Jump to a New ChapterIntroduction to the SAT IIIntroduction to SAT II Math ICStrategies for SAT II Math ICMath IC FundamentalsAlgebraPlane GeometrySolid GeometryCoordinate GeometryTrigonometryFunctionsStatisticsMiscellaneous MathPractice Tests Are Your Best Friends
 3.1 Basic Rules of SAT II Test-Taking 3.2 The Importance of the Order of Difficulty 3.3 Math Questions and Time 3.4 Making Your Calculator Work for You

 3.5 Approaching Math IC Questions 3.6 Guessing and the Math IC 3.7 Pacing: The Key to Scoring Well
Approaching Math IC Questions
Though there are four types of questions on the Math IC, there is a standard procedure that you should use to approach all of them.
1. Read the question without looking at the answers. Determine what the question is asking and come to some conclusion about how to solve it. Do not look at the answers unless you decide that using the process of elimination is the best way to go.
2. If you think you can solve the problem, go ahead. Once you’ve derived an answer, only then see if your answer matches one of the choices.
3. Once you’ve decided on an answer, test it quickly to make sure it’s correct, then move on.
Working Backward: The Process of Elimination
If you run into difficulty while trying to solve a multiple-choice problem, you might want to try the process of elimination. For every question, the answer is right in front of you, hidden among five answer choices. So if you can’t solve the problem directly, you might be able to plug each answer into the question to see which one works.
Not only can this process help you when you can’t figure out a question, there are times when it can actually be faster than setting up an equation, especially if you work strategically. Take the following example:
 A classroom contains 31 chairs, some of which have arms and some of which do not. If the room contains 5 more armchairs than chairs without arms, how many armchairs does it contain? (A) 10 (B) 13 (C) 16 (D) 18 (E) 21
Given this question, you could build the equations:
Then, since y = x – 5 you can make the equation:
There are 18 armchairs in the classroom.
This approach of building and working out the equations will produce the right answer, but it takes a long time! What if you strategically plugged in the answers instead? Since the numbers ascend in value, let’s choose the one in the middle: C 16. This is a smart strategic move because if we plug in 16 and discover that it is too small a number to satisfy the equation, we can eliminate A and B along with C. Alternatively, if 16 is too big, we can eliminate D and E along with C.
So our strategy is in place. Now let’s work it out. If we have 16 armchairs, then we would have 11 normal chairs and the room would contain 27 total chairs. We needed the total number of chairs to equal 31, so clearly C is not the right answer. But because the total number of chairs is too few, we can also eliminate A and B, the answer choices with smaller numbers of armchairs. If we then plug in D, 18, we have 13 normal chairs and 31 total chairs. There’s our answer. In this instance, plugging in the answers takes less time, and just seems easier in general.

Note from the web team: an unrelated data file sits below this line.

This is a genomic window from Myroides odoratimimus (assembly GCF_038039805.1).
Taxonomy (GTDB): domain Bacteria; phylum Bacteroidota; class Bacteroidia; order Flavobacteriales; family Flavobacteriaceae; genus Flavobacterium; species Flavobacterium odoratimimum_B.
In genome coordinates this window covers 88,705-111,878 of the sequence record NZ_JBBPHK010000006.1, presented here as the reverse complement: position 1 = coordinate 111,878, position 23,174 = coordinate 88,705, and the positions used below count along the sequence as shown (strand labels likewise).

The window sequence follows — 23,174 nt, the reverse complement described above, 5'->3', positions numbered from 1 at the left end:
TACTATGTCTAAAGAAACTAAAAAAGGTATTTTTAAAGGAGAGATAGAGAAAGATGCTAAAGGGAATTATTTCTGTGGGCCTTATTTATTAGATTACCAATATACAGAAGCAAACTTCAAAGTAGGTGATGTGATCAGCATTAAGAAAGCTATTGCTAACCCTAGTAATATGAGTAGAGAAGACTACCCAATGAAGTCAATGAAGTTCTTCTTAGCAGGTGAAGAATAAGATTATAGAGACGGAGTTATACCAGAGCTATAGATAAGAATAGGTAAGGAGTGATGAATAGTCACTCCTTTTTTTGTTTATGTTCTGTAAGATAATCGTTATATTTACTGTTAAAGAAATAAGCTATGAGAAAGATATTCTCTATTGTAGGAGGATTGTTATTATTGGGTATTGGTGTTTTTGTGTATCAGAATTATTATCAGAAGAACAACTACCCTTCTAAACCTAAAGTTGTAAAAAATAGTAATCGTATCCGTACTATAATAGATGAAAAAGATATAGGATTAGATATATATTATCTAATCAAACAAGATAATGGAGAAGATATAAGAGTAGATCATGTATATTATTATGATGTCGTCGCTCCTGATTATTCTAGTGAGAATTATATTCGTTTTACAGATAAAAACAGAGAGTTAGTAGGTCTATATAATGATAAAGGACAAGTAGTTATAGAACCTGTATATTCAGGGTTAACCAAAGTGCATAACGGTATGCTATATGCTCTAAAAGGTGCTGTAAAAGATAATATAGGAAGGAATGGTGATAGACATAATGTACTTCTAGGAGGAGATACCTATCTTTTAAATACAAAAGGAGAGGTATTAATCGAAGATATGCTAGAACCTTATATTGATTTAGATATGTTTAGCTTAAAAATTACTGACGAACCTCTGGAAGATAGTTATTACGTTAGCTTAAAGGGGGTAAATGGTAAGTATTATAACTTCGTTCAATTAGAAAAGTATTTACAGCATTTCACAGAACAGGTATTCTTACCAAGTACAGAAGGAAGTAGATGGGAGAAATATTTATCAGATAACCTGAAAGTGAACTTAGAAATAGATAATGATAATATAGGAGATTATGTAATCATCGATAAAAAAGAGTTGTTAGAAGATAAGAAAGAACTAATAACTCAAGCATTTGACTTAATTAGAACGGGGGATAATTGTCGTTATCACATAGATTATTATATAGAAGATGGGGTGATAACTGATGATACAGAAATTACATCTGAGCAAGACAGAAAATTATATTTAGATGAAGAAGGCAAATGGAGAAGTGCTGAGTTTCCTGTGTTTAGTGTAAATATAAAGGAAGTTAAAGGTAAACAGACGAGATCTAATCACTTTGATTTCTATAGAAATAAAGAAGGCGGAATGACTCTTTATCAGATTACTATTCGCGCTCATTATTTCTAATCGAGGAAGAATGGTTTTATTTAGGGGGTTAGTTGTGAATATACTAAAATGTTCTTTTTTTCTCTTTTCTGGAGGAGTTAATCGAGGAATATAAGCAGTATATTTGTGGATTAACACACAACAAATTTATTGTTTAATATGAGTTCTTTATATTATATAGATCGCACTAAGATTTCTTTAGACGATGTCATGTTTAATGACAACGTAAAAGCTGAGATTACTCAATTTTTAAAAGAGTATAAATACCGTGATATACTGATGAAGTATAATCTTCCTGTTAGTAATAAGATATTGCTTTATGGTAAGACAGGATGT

Now, working backward and plugging in is not always the best method. For some questions it won’t be possible to work backward at all. For the test, you will need to build up a sense of when working backward can most help you. Here’s a good rule of thumb:
Work backward when the question describes an equation of some sort and the answer choices are all simple numbers.
If the answer choices contain variables, working backward will often be more difficult than actually working out the problem. If the answer choices are complicated, with hard fractions or radicals, plugging in might prove so complex that it’s a waste of time.
Substituting Numbers
Substituting numbers is a lot like working backward, except the numbers you plug into the equation aren’t in the answer choices. Instead, you have to strategically decide on numbers to substitute into the question to take the place of variables.
For example, take the question:
 If p and q are odd integers, then which of the following must be odd? (A) p + q (B) p – q (C) p2 + q2 (D) p2 q2 (E) p + q2
It might be hard to conceptualize how the two variables in this problem interact. But what if you chose two odd numbers, let’s say 5 and 3, to represent the two variables? You get:
 (A) p + q = 5 + 3 = 8 (B) p – q = 5 – 3 = 2 (C) p2 + q2 = 25 + 9 = 34 (D) p2 q2 = 25 9 = 225 (E) p + q2 = 5 + 9 = 14
The answer has to be D, p2 q2 since it multiplies to 225. (Of course, you could have answered this question without any work at all, as two odd numbers, when multiplied, always result in an odd number.)
Substituting numbers can help you transform problems from the abstract to the concrete. However, you have to remember to keep the substitution consistent. If you’re using a 5 to represent p, don’t suddenly start using 3. Choose numbers that are easy to work with and that fit the definitions provided by the question.
 Jump to a New ChapterIntroduction to the SAT IIIntroduction to SAT II Math ICStrategies for SAT II Math ICMath IC FundamentalsAlgebraPlane GeometrySolid GeometryCoordinate GeometryTrigonometryFunctionsStatisticsMiscellaneous MathPractice Tests Are Your Best Friends
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